Natal v. GMPM Company & al.

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Justia Opinion Summary

Defendants GMPM Company and 479 Maple Street, LLC, appealed a circuit court order granting the petition for wrongful eviction filed by plaintiff Melissa Natal. On appeal, defendants argued the circuit court erred by determining that its property was not a “shared facility” as defined by RSA 540-B:1 (2021). Specifically, defendants argued RSA 540-B:1 did not require that an owner occupy the premises, but, rather, only that an owner have access to the common areas for the purposes of cleaning, maintaining, and monitoring the premises. The New Hampshire Supreme Court concluded that, for property to qualify as a shared facility under RSA 540-B:1, the owner had to reside at the premises with the occupants. Accordingly, judgment was affirmed.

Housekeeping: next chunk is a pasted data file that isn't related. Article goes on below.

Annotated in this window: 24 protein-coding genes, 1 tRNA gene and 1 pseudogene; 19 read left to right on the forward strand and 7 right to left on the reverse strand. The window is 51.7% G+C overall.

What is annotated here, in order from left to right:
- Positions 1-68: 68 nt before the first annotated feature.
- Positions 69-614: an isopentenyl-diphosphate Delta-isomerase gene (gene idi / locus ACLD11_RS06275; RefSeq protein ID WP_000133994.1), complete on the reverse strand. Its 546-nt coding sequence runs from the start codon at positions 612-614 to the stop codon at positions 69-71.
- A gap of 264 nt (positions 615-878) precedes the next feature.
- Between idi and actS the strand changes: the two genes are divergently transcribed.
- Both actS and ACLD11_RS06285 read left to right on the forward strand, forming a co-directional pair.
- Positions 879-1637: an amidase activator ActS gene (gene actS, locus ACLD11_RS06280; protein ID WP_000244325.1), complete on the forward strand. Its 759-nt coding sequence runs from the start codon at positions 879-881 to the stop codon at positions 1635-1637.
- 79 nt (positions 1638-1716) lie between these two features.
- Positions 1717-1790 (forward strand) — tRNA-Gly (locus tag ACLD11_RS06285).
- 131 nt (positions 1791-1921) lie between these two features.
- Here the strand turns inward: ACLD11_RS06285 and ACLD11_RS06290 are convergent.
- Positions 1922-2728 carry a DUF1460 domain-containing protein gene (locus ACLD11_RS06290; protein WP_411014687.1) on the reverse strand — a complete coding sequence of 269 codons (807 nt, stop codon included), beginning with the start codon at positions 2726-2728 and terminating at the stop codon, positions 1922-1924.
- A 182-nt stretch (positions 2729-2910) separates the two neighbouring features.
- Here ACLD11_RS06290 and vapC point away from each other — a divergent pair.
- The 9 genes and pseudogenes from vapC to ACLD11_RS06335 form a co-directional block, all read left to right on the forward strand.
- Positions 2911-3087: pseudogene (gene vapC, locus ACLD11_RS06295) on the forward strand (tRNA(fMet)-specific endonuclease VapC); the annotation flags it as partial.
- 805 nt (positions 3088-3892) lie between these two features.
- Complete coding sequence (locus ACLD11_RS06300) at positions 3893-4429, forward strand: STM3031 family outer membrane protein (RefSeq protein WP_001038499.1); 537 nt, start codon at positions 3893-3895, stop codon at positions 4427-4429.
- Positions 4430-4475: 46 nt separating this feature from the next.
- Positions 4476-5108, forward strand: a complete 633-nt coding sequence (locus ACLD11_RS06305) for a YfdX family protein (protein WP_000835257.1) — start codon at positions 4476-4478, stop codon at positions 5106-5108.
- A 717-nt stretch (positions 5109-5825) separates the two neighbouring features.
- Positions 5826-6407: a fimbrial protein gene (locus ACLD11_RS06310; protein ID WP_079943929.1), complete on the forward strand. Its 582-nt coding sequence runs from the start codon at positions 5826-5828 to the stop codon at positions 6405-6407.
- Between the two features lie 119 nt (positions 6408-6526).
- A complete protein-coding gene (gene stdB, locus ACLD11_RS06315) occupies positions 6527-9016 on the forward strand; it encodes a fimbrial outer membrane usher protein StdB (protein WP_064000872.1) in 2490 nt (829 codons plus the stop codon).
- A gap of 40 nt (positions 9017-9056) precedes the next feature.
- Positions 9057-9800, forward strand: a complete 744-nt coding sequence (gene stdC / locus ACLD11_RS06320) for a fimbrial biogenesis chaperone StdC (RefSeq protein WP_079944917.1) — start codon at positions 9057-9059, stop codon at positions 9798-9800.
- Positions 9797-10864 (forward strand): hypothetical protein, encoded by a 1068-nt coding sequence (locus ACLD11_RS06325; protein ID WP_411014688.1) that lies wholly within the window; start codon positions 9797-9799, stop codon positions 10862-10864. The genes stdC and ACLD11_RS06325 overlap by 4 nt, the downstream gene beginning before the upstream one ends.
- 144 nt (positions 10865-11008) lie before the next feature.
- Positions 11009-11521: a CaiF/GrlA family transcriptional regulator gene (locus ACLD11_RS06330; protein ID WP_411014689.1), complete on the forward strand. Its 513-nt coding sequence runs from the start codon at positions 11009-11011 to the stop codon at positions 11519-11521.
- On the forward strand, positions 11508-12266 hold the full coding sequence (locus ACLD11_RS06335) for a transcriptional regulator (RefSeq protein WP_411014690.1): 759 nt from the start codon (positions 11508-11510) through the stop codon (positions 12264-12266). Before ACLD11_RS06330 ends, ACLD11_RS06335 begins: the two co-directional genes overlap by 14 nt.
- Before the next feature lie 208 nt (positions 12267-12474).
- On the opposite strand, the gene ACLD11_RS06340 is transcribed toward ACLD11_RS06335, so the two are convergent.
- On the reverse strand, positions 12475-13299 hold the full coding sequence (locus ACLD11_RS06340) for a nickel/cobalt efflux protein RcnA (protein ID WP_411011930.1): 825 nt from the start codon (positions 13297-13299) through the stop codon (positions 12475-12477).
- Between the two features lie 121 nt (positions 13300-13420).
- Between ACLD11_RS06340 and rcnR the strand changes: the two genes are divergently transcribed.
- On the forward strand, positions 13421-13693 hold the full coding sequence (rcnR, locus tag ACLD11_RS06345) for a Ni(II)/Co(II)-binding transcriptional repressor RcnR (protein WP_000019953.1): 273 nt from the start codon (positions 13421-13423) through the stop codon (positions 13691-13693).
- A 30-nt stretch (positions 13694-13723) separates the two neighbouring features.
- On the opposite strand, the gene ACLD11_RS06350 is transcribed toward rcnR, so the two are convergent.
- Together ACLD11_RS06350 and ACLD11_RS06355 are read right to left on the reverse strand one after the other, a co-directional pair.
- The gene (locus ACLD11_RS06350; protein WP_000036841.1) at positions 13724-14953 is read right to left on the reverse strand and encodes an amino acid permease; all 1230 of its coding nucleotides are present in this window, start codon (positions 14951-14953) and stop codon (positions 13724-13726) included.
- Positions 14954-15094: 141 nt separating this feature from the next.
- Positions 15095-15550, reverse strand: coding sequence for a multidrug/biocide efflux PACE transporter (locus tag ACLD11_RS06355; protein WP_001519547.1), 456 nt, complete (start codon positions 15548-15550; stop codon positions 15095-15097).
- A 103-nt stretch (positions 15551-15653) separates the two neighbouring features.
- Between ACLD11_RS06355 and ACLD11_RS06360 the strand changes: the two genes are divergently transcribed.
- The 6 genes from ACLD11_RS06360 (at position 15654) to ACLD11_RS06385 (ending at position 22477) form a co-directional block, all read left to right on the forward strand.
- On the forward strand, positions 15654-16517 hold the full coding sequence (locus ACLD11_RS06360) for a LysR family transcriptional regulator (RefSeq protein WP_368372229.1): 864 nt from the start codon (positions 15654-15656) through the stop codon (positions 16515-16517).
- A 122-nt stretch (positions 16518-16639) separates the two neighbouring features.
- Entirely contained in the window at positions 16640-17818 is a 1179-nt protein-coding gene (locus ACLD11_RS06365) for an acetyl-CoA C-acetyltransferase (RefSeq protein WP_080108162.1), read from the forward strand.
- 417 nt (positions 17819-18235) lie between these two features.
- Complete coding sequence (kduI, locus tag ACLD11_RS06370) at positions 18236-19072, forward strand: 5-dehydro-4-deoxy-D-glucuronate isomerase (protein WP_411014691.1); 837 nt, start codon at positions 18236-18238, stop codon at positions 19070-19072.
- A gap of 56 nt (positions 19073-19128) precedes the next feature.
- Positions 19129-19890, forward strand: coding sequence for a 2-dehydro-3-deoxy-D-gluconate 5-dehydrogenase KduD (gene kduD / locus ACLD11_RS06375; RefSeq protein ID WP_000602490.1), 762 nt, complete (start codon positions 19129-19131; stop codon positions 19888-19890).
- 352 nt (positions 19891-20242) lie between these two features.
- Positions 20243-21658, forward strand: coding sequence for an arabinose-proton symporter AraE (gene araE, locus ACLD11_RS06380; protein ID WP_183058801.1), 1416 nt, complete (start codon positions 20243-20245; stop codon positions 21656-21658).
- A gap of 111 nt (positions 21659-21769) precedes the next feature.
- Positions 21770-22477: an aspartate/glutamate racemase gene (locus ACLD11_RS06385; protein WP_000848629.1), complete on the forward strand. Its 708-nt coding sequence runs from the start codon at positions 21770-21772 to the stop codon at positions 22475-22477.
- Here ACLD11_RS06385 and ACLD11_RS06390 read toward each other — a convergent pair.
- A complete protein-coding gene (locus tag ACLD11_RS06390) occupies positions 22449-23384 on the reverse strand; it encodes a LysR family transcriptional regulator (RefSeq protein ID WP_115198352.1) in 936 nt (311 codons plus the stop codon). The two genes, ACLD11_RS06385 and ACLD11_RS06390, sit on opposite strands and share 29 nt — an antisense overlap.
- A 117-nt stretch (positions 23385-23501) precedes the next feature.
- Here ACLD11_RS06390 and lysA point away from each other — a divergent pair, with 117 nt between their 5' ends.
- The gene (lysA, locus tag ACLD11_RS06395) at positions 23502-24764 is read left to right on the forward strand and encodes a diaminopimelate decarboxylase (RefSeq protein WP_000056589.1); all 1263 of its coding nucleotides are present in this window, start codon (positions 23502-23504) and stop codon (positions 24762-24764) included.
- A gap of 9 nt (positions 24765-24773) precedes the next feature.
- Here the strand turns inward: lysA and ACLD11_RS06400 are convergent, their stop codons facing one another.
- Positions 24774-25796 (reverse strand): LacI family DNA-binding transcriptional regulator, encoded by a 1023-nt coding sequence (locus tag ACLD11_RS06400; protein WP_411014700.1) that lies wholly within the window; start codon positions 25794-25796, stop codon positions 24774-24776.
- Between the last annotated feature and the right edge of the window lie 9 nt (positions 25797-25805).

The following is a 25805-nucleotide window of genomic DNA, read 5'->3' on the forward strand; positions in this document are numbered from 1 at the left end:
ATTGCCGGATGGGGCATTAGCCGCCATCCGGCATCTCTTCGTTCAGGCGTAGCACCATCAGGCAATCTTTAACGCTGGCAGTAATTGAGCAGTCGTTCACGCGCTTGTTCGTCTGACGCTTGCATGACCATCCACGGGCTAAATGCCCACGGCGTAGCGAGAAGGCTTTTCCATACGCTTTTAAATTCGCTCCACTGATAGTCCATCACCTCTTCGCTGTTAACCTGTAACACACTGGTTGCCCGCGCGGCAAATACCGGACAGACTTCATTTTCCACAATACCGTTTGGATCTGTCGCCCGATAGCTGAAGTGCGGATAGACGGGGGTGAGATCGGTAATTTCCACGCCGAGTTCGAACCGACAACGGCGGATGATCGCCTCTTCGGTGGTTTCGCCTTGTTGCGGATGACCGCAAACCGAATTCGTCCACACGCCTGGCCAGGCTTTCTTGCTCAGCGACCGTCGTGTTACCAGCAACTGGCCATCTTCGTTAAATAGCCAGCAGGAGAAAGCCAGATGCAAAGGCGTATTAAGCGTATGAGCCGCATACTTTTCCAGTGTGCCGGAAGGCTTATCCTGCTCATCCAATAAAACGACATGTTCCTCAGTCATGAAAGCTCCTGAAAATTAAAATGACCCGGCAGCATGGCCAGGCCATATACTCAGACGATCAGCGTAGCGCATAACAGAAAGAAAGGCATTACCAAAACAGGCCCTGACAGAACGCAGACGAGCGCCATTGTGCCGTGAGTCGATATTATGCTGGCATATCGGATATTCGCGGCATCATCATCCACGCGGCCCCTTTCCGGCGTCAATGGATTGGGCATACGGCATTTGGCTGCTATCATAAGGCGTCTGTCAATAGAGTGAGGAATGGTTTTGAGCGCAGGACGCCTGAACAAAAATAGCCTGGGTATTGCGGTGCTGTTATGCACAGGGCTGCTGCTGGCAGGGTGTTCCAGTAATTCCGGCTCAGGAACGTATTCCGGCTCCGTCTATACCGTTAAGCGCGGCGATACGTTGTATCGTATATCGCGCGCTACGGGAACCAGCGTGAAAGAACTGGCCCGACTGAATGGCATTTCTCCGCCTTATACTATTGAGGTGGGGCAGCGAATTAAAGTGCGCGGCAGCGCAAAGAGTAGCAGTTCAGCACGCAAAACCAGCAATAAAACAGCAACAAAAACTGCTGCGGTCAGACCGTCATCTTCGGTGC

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NOTICE: This opinion is subject to motions for rehearing under Rule 22 as well as formal revision before publication in the New Hampshire Reports. Readers are requested to notify the Reporter, Supreme Court of New Hampshire, One Charles Doe Drive, Concord, New Hampshire 03301, of any editorial errors in order that corrections may be made before the opinion goes to press. Errors may be reported by email at the following address: reporter@courts.state.nh.us. Opinions are available on the Internet by 9:00 a.m. on the morning of their release. The direct address of the court’s home page is: https://www.courts.nh.gov/our-courts/supreme-court THE SUPREME COURT OF NEW HAMPSHIRE ___________________________ 9th Circuit Court–Manchester District Division No. 2021-0258 MELISSA NATAL v. GMPM COMPANY & a. Submitted: February 17, 2022 Opinion Issued: April 1, 2022 603 Legal Aid, of Concord (Marta A. Hurgin on the brief), for the plaintiff. Keith Duperron, non-lawyer representative appearing by approval of the Supreme Court under Rule 33(2), on the brief, for the defendant. DONOVAN, J. The defendants, GMPM Company and 479 Maple Street, LLC, appeal an order of the Circuit Court (Lyons, J.) granting the petition for wrongful eviction filed by the plaintiff, Melissa Natal.1 On appeal, the defendant argues that the circuit court erred by determining that its property was not a “shared facility” as defined by RSA 540-B:1 (2021). Specifically, the defendant argues that RSA 540-B:1 does not require that an owner occupy the premises, but, rather, only that an owner have access to the common areas for For the purposes of this appeal, this opinion will refer to GMPM Company and 479 Maple Street, LLC as a singular defendant. 1 the purposes of cleaning, maintaining, and monitoring the premises. We conclude that, for property to qualify as a shared facility under RSA 540-B:1, the owner must reside at the premises with the occupants. Accordingly, we affirm. The following facts are supported by the record or are otherwise undisputed. The defendant owns a building located on a parcel of property in Manchester, which it rents for residential purposes (the property). The property is restricted residential property under RSA 540:1-a, II (2021). In December 2020, the defendant leased a room in the building to the plaintiff. The plaintiff’s lease provided: “As an occupant at this dwelling you will be living in common with other occupants in a single dwelling unit as a shared facility per NH RSA 540-B . . . .” The lease further stated that “[t]he owner’s access will include the cleaning, maintenance, and showing of . . . [the] common areas in the dwelling,” including the bathroom and the kitchen. On May 7, 2021, the police removed the plaintiff from the property at the defendant’s request. In requesting the removal, the defendant purported to act pursuant to RSA chapter 540-B, which governs rentals of shared facilities for residential purposes. See RSA 540-B:3, III (2021) (providing that “the owner of a shared facility may terminate any tenancy for . . . material [breach] of any rental agreement” and requiring “[a] written 72-hour notice of termination” in such cases); RSA 540-B:8 (2021) (providing that “the owner of a shared facility may take possession of the separated areas used by the occupant at the end of the notice period” and authorizing the owner to “request law enforcement intervention as necessary”). Thereafter, the plaintiff filed an RSA chapter 540-A petition with the circuit court. The plaintiff alleged, among other things, that the property was not a shared facility and thus RSA chapter 540-B did not provide a basis for the defendant to remove her from the property. The circuit court granted the plaintiff a temporary order allowing her to return to the property and scheduled a final hearing for the following week. At the final hearing, a representative for the defendant testified that the defendant does not occupy or live at the property, but visits the property to clean and conduct maintenance. Following the hearing, the circuit court issued an order concluding that the defendant wrongfully evicted the plaintiff. The circuit court found that the “testimony was clear” that the defendant “does not occupy the premises but that [the defendant’s agent] . . . visit[s] the property to clean and for maintenance.” Based upon that finding, the court determined that the property was not a shared facility, and, therefore, RSA chapter 540-B did not provide a basis for the defendant to remove the plaintiff from the property. The court further determined that the plaintiff was “a normal tenant” under RSA chapter 540, which provides protections for tenants of residential property. The court concluded that, by removing the plaintiff from the property without 2 following the eviction procedures set forth in RSA chapter 540, the defendant violated RSA 540:2, II (2021) and RSA 540-A:3, II (2021). Accordingly, the court awarded the plaintiff $1,000 in damages. This appeal followed. On appeal, the defendant argues that the circuit court misconstrued RSA 540-B:1 by concluding that the property is not a shared facility. The interpretation of a statute presents a question of law, which we review de novo. See State v. Pinault, 168 N.H. 28, 31 (2015). In matters of statutory interpretation, the intent of the legislature is expressed in the words of the statute considered as a whole. See id. We first look to the language of the statute itself, and, if possible, construe that language according to its plain and ordinary meaning. Id. Further, we interpret legislative intent from the statute as written and will not consider what the legislature might have said or add language the legislature did not see fit to include. Id. Finally, we interpret statutes in the context of the overall statutory scheme and not in isolation. Id. The defendant contends that the property was a “shared facility,” and, therefore, RSA chapter 540-B allowed the defendant to remove the plaintiff from the property after the 72-hour notice period. We note that RSA chapter 540-B provides for an eviction process separate from the judicial eviction process outlined in RSA chapter 540. Under RSA 540-B:3, III, the owner of a shared facility may terminate any tenancy for material breach of any rental agreement. RSA 540-B:3, III. In such cases, the owner need only provide a written 72-hour notice of eviction. Id. “The owner or agent of the owner may take possession” of the property “at the end of the notice period.” RSA 540B:8. The owner may request the assistance of law enforcement if necessary. Id. The plaintiff, on the other hand, argues that the property was not a shared facility. In her view, the circuit court correctly concluded that she was “a normal tenant” entitled to the protections for tenants set forth in RSA chapters 540 and 540-A. Because RSA chapter 540 is “part of the same overall statutory scheme” as RSA chapter 540-A, we examine the definitions of “tenant” set forth in both chapters. Anderson v. Robitaille, 172 N.H. 20, 23 (2019). RSA 540-A:1, II defines “tenant” as “a person to whom a landlord rents or leases residential premises.” RSA 540-A:1, II (2021). RSA 540:1-a, IV provides that “[t]he term ‘tenant’ or ‘tenancy’ shall not include occupants” of certain premises and that the provisions of RSA chapter 540 “shall not apply” to those certain premises. RSA 540:1-a, IV. As relevant here, RSA 540:1-a, IV(e) specifically excludes the occupants of “[r]esidential real estate under RSA 540-B” from the definition of “tenant.” Accordingly, to resolve the defendant’s appeal, we must first determine whether the property was a “shared facility” under RSA 540-B:1. 3 RSA 540-B:1, I, provides: A “shared facility” means real property rented for residential purposes which has separate sleeping areas for each occupant and in which each occupant has access to and shares with the owner of the facility one or more significant portions of the facility in common, such as kitchen, dining area, bathroom, or bathing area, for which the occupant has no rented right of sole personal use. RSA 540-B:1, I (emphases added). The parties dispute the meaning of the language in RSA 540-B:1. The defendant argues that nothing in the provision’s language requires that the owner “sleep in or occupy” the premises for it to be considered a shared facility. Instead, the defendant maintains that access to the common areas for purposes of cleaning, maintaining, and monitoring the premises fulfills the requirement that the owner “shares . . . significant portions of the facility in common” with the occupants. The plaintiff counters that the term “shares,” as used in RSA 540-B:1, requires that the owner live in and use the facility in common with the occupants. Because the statute does not define the meaning of the terms within RSA 540-B:1, we look to the dictionary for guidance as to the ordinary meaning of those terms. See RSA 21:2; State v. Ruff, 155 N.H. 536, 539 (2007). The verb “share” is defined as “to partake of, use, experience, or enjoy with others: have a portion of <~ a room>.” Webster’s Third New International Dictionary 2087 (unabridged ed. 2002). Moreover, the term “in common” is defined as “that is shared, experienced, or possessed together or equally.” Id. at 458. In light of these definitions, we conclude that the plain meaning of RSA 540-B:1 requires use and enjoyment by both the owner and the occupant of “one or more significant portions of the facility in common.” RSA 540-B:1, I (emphasis added). The inclusion of the term “in common” demonstrates that the owner must use and enjoy the common areas of the premises in the same manner as the occupants — namely, “for residential purposes.” Id. Because an owner cannot use and enjoy the facilities in the same manner as the occupants without residing at the property, we further conclude that the owner must reside at the premises to qualify as a shared facility under RSA 540-B:1, I. Accordingly, we conclude that the term “shared facility” as defined by RSA 540-B:1 mandates that the owner of the leased property live in, and share the use and enjoyment of one or more significant portions of, the facility in common with the occupants. Here, the circuit court found that the defendant “does not occupy the premises but that [the defendant’s agent] does visit the property to clean and for maintenance.” Therefore, the record supports a finding that the defendant did not use or enjoy the common areas of the 4 premises in the same manner as the occupants. Accordingly, the circuit court did not err by concluding that the property was not a “shared facility” as defined by RSA 540-B:1. In light of our holding that the defendant’s property was not a shared facility, we conclude the circuit court did not err by holding that the plaintiff was “a normal tenant” entitled to the protections set forth in RSA chapters 540 and 540-A. There is no dispute that the plaintiff rented a room from the defendant. See RSA 540-A:1, II. Moreover, the defendant has not developed an argument that any of the other exceptions to the definition of “tenancy” set forth in RSA 540:1-a, IV applied here. See RSA 540:1-a, IV(a)-(h). Therefore, we conclude that the plaintiff was a “tenant” pursuant to RSA chapter 540, and we affirm the circuit court’s order on that basis. See RSA 540:1-a, IV; RSA 540-A:1, II. Finally, the defendant draws our attention to the plaintiff’s signed lease, which identifies the property as “a shared facility per NH RSA 540-B.” However, the defendant’s reliance upon this language is unavailing. RSA 540:28 (2021) provides that “[n]o lease or rental agreement . . . shall contain any provision by which a tenant waives any of his rights under this chapter, and any such waiver shall be null and void.” RSA 540:28. By inaccurately classifying the property as a shared facility, the lease deprived the plaintiff of her rights as a tenant, specifically her right to the protections of the eviction process set forth in RSA chapter 540. Accordingly, we conclude that the provision of the parties’ lease identifying the property as a shared facility is “null and void.” RSA 540:28. For the foregoing reasons, we affirm the circuit court’s order. Any issues that the defendant raised in the notice of appeal, but did not brief, are deemed waived. State v. Bazinet, 170 N.H. 680, 688 (2018). Affirmed. MACDONALD, C.J., and HICKS, BASSETT, and HANTZ MARCONI, JJ., concurred. 5